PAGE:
When I called the Greek God(zilla) from JFK airport before boarding my return flight home, he proudly reeled off a list of all the things he had accomplished while I had been away.
– folding, ironing and putting away toddler laundry that I had washed and dried at 5.45am on the day I left
– arranging for one of his best mates to stay for the weekend to hang a picture on the wall, re-fix the house number outside, put up a hanging basket and keep from feeling too lonely while watching the Champions League Final and drinking beer
– changing sheets on the spare bed after said best mate had left.
I wanted to ask if this was merely out of consideration for our next overnight guest or if there had been an ‘incident’, but later decided I really did not want to go there… like, ever
– food shopping completed almost exactly to the list I had prepared earlier
– reading, playing, bathing, hair washing, teeth brushing, hair brushing, bed making, feeding, watering, wiping etc
– toddler delivered to nursery, albeit dressed in very questionable attire (orange top, green jeans… just saying)
‘Oh, and I took Zachy for a haircut’ he added right at the end
‘A bit shorter than usual’
‘How short?’ I repeated, the panic rising in my voice.
‘It’s short, he looks like a little boy now’
While I was out of the country doing my best to boost the economy, he had chopped my baby’s gorgeous long locks off.
I love long hair on boys, I love long hair on my little boy. May he always want to wear his hair long, I say!
Although not everyone agrees with me and I have long had to defend my choice not to cut his hair short.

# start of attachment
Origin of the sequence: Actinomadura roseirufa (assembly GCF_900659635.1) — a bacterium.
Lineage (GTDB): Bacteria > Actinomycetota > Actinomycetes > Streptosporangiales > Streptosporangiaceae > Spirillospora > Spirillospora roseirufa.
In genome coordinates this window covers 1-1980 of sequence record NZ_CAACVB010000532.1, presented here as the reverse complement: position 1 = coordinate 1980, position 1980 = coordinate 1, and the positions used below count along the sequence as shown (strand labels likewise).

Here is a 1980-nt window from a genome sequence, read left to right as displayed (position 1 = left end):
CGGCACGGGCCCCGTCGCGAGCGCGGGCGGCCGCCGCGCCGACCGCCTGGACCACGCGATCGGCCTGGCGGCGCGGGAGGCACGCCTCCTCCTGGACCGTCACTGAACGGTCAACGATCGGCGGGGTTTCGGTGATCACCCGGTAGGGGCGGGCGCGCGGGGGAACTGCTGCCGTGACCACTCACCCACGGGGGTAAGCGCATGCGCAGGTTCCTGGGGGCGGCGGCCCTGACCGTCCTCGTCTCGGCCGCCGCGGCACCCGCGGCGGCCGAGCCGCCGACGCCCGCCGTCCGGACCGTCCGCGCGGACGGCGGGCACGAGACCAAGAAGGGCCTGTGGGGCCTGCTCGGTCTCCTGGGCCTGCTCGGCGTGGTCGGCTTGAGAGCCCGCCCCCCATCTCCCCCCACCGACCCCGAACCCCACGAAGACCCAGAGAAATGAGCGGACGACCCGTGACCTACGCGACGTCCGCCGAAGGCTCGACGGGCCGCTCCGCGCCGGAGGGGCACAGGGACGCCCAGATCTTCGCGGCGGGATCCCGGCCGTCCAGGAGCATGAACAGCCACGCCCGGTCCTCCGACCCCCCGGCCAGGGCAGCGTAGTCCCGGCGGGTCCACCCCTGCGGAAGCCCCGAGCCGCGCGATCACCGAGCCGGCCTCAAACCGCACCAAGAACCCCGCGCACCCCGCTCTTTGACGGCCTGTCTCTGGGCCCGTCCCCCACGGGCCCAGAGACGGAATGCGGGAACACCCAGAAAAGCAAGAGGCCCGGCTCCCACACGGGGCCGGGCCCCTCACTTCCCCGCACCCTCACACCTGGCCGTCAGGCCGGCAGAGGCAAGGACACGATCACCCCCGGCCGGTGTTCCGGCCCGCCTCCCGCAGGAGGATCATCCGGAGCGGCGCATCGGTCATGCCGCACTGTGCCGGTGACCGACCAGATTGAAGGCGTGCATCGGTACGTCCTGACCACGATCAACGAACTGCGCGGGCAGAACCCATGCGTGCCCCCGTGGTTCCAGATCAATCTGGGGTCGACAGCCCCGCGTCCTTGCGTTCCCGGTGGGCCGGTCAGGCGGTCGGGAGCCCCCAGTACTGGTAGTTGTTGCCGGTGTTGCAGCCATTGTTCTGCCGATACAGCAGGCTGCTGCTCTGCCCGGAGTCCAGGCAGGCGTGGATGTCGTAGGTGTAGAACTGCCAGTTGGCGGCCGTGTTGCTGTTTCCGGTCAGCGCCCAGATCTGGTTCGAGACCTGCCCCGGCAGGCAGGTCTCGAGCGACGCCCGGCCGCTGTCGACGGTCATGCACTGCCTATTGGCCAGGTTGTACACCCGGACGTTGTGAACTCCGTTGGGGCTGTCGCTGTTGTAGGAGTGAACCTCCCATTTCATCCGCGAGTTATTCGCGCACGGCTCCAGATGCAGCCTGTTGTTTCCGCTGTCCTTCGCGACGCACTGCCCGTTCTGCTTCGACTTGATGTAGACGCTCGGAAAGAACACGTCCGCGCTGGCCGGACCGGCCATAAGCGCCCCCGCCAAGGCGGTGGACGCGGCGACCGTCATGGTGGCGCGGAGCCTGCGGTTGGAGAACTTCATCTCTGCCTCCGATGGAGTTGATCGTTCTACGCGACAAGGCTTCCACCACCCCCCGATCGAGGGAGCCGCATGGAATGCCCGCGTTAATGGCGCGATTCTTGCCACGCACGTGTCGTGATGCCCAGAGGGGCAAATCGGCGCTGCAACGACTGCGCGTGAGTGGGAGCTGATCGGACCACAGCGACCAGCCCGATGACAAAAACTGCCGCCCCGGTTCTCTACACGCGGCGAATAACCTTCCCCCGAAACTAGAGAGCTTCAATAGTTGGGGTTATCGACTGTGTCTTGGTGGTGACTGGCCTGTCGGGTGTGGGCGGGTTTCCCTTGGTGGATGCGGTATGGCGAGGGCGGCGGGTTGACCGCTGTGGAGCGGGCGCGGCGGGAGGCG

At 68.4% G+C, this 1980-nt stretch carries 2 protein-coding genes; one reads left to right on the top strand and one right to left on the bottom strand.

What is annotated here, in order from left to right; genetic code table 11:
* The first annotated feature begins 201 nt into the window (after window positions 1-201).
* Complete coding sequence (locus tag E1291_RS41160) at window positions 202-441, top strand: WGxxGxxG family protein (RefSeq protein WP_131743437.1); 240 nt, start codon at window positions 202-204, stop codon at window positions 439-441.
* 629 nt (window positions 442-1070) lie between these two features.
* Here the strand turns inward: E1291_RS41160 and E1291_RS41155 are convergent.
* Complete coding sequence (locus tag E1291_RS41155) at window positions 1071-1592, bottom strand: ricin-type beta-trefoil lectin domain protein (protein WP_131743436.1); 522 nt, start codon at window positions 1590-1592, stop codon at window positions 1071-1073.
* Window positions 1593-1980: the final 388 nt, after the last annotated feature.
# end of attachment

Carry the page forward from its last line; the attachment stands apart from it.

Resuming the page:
On holiday last year, I politely ignored as many comments that he looks like a girl as I did inpolite suggestions that I should chop it all off.
It has been a topic of debate at home too, as the Greek God(zilla) believes that cutting his hair will in turn make it much stronger. This is a MYTH. Do not believe anyone who tells you this. Although, I guess cutting it may make hair healthier if you have subjected it to years of abuse with various styling products and heated appliances. Not really an issue for my not yet 3-year old boy though.
Anyway, all pros & cons aside, the Greek God(zilla) is
forbidden actively discouraged from making any style decisions by himself without direction.
One day, he came home with a round mahogany dining table set that not only did not match any of the other furniture in our house, it did not fit either, so we had it propped up against a wall in one of the bedrooms for months on end until eventually it was ‘recycled’.
Another time, I came home to find he had rediscovered a few posters from his youth and was nostalgically sticking them up on the walls IN OUR LOUNGE with bluetack.
Let’s not also forget the double denim faux pas, the wicker bookshelf, the mixing and matching of different wood types in one room, the fishing net white jumper…
Can I bear to think again about the orange top & green trousers combo mentioned above?
But, I really did not want to start complaining to the Greek God(zilla) as soon as I walked through the door. Not after he had been so kind as to facilitate a trip for me to NYC with my mates, drove us to the airport, loaned his credit card and kept my baby safe and well while I was away.
I also did not want to take one look at Z, burst into tears over a few centimetres (inches?) of hair and make him feel that I was not delighted to see him or did not like his new look.
So I decided that I would love it, even if I didn’t.
But I need not have worried.
Here is my little boy with his new haircut, looking as super sweet and handsome as ever*.
In the words of the Great (yeah yeah, make the most of it) Greek Godzilla – it’s only hair, love.
And, I still love it.
*I dressed him in these photos, obviously
Do you have a boy with long hair? Do you feel pressurised to cut it shorter?
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